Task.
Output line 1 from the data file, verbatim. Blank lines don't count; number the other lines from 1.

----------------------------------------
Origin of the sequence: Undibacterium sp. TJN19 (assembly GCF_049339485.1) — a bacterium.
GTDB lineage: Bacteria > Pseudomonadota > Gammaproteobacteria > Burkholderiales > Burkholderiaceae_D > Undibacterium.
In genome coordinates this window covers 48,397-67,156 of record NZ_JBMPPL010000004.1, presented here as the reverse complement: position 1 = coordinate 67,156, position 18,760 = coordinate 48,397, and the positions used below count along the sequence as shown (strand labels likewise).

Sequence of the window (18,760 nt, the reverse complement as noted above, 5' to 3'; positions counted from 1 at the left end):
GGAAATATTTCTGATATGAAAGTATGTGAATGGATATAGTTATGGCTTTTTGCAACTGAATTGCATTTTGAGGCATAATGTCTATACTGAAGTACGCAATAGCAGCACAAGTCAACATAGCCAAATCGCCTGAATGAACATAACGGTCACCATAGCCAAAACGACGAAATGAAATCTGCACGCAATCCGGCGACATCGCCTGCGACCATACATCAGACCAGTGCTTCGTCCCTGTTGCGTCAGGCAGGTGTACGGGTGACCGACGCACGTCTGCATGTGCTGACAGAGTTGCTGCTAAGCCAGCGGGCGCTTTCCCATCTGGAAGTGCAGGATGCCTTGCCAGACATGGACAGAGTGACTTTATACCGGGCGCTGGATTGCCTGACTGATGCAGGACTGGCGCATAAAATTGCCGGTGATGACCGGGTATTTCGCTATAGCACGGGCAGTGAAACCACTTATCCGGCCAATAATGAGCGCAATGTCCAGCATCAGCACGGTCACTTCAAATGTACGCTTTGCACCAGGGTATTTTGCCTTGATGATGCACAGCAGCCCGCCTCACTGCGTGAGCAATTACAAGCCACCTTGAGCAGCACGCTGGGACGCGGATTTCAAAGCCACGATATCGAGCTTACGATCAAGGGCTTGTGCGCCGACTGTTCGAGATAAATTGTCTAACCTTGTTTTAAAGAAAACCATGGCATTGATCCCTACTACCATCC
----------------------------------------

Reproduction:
Origin of the sequence: Undibacterium sp. TJN19 (assembly GCF_049339485.1) — a bacterium.